And, like most of my heroes, Lorenzo was a skilled with horses and a brave in war.

Marry me, please.

photo

I am moving into my second week of school, and as of my first glance, my classes are proving to be no less ‘Magnificent’ than their namesake.

History this semester is, not surprisingly, ‘The Rise and Fall of the Medici,’ following the family from the 15th to the 17th century. I’m stoked, to say the least. My professor, Romana Priessler, is tall and beautiful with a face of a carved marble Roman statue brought to life. She makes no expression while she speaks ever so slowly, except the faintest hint of a smile when she says:

‘My English is not so great, and you may correct me if you like. But I will correct you on Medici.’

(Italians draw out the first syllable: ‘MAY-de-chi.’)

My history class goes hand-in-hand with my art class, “The Built Environment of Florence.”

(Concordia said I need an art class to graduate anyway, so why not take it in Florence?)

Florence above

This class, taught by Elisabetta Morici, will mostly cover architecture during the Renaissance period, although our first introductory class was mostly a lecture about the beginnings of the city. It was founded by the Romans and was called ‘Florentia,’ and was built in the valley near the Arno River, where it is today. The native and peace-loving Etruscans were forced up into the hills and settled there.

Florentia can still be seen today: our professor pulled up a map of modern Florence, showed us which roads were Roman, and pointed out where the forum and the amphitheater once stood. The roads still exist, cutting right angles through a city mostly comprised of curving, winding, narrow, crazy-Italian-driver-infested streets. The forum is now the Piazza dell’ Repubblica; I pass near it on my way to school each day. And the remains of the amphitheater can be seen in the steeply slanted road I hike up to get to class; my feet are passing over hundreds of seats now covered by paved roads.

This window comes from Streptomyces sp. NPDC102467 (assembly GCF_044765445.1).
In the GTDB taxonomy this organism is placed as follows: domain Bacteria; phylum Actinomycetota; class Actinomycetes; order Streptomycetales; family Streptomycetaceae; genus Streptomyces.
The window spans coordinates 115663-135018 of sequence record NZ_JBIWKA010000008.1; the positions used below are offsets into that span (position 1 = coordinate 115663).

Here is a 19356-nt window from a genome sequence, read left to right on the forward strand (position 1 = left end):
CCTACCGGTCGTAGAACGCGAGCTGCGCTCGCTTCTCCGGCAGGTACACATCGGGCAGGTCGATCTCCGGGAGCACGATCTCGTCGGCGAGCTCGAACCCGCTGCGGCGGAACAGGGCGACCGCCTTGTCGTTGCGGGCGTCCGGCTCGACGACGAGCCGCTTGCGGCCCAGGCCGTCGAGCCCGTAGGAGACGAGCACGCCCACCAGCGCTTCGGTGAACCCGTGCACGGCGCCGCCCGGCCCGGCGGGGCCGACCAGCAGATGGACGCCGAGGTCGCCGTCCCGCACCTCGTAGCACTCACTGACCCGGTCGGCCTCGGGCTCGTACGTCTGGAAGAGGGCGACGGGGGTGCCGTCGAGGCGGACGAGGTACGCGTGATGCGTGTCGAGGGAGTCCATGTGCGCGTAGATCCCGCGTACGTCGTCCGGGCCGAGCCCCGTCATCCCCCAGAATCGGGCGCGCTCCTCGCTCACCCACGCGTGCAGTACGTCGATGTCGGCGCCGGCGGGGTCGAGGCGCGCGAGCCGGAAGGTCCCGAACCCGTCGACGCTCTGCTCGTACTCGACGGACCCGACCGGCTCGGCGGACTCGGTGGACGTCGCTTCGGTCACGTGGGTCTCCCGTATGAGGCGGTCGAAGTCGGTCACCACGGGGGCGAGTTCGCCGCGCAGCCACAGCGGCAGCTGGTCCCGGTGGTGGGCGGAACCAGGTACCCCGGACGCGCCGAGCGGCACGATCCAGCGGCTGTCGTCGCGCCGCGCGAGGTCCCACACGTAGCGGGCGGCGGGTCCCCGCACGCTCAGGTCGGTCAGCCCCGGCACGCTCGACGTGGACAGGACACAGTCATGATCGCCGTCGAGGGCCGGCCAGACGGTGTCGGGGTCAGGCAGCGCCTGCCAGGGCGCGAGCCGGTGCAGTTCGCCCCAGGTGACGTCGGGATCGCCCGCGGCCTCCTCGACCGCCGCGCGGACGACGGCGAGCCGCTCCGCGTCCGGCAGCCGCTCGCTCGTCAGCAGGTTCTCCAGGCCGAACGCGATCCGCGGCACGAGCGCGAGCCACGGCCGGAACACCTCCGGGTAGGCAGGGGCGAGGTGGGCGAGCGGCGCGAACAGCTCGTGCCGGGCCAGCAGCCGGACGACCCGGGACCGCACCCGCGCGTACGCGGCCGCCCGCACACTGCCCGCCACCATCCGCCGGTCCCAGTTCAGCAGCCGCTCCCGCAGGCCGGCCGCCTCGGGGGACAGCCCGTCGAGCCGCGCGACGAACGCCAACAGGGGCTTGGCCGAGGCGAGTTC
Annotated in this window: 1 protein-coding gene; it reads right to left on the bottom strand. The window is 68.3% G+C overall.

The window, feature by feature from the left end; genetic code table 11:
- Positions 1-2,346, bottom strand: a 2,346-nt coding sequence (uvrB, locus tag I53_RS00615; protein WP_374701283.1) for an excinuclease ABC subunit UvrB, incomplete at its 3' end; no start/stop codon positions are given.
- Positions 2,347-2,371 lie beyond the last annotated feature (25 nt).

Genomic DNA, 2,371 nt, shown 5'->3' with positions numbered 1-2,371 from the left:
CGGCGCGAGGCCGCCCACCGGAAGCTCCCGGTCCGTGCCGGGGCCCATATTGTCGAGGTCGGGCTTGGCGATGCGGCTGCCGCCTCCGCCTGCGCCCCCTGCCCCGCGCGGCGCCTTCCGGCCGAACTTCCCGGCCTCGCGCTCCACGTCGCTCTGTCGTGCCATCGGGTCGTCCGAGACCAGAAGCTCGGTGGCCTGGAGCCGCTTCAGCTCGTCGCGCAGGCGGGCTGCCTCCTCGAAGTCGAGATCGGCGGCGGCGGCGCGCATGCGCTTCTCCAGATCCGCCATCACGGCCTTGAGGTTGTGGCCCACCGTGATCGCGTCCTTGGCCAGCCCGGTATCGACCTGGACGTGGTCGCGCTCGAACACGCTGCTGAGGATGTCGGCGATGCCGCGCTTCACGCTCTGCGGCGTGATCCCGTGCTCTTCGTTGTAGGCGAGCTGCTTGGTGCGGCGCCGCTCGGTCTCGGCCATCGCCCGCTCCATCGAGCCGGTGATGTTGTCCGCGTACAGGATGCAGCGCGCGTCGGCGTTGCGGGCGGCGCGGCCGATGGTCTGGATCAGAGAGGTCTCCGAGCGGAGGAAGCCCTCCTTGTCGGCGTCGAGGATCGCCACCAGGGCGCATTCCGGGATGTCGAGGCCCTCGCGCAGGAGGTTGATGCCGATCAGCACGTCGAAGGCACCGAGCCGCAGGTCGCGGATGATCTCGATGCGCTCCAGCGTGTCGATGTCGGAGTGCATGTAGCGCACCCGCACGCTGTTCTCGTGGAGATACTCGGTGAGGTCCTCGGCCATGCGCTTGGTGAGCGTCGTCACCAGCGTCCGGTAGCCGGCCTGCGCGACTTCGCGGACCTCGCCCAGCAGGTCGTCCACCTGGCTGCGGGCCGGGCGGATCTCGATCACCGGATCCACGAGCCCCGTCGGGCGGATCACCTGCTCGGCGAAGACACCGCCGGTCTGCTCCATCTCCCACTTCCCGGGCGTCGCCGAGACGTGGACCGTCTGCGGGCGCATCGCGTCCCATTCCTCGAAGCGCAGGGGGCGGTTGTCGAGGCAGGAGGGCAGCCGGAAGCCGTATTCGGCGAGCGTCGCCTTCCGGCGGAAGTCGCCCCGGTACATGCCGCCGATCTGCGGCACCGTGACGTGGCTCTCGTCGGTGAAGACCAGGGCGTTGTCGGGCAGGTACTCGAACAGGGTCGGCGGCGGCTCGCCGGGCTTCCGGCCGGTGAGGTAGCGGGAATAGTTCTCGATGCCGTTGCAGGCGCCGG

With a half hour left of class, Professor Morici was teaching about the Byzantine walls and towers (over the years, Florence had seven different layers of protective walls built; these were the second set, built just after the fall of the Roman Empire).

In one fluid motion she shut down the computer and grabbed her small leather bag.

‘Let’s go look at them,’ she said.

With wide eyes, all 25 students stood and followed her silently as she led us outside, around the San Lorenzo church, through the Piazza dell’ Repubblica, and down a narrow alleyway.

This is why I am studying abroad, I thought. I peeked at the syllabus: almost every class period in this course will include some type of walking tour or museum/church visit.

hotel-brunelleschi

Suddenly the street opened up to a small square where several couples were sitting down to lunch, and behind them stood the Torre della Pagliazza, now the Hotel Brunelleschi (rooms start at 950 euro per night–I checked).

There is a small museum in the basement of the original foundations of the tower, too small to take a class of 25. So I returned yesterday and went by myself.

Francecso Petrini is a character. (I’m giving their names mostly for my own benefit, I think–I love the way Italian names roll off my tongue…) Unlike Professor Priessler, Petrini moves his entire face, no, his entire body, when he lectures in class. His accent is quite thick, but it makes me pay attention. Between wild hand motions and the use of the chalkboard, I can usually figure out what he’s talking about.

He teaches my ‘Age of Heroes’ literature class, in which we will be studying Homer’s Iliad and Odyssey, and a little of Virgil’s Aeneid. I’ve read the lattermost in its entirety, and loved it, though I am ashamed as a history major to say I have never completely read the other two. But I will soon!

All of my professors, but Professor Petrini in particular, stress that they are not Catholic. For so many years, my education has been specifically Christian, and I have caught myself on more than one occasion assuming that is true for all education.  I find it interesting that the professors still adhere to the religious principles of Catholicism, and Petrini even took a large chunk of our class period to make it clear he believed Jesus, whether God or not, was undoubtedly a historical figure. I suppose it is natural for the mind to seek some type of moral compass.

Ornella Pettini teaches my Italian Language class. After one week I can ask someone, ‘How do you say —– in Italian?’ And I can say ‘To be or not to be,’ mostly as a practice for Italian verbs. I don’t think Italians actually walk around saying that .

But I was proud of myself the other day when a random Alessandro sat down next to me outside the Tribunale while I was studying, and I was able to make minimal conversation  with him about the weather and the day of the week.

I can also say ‘vino.’ That’s important.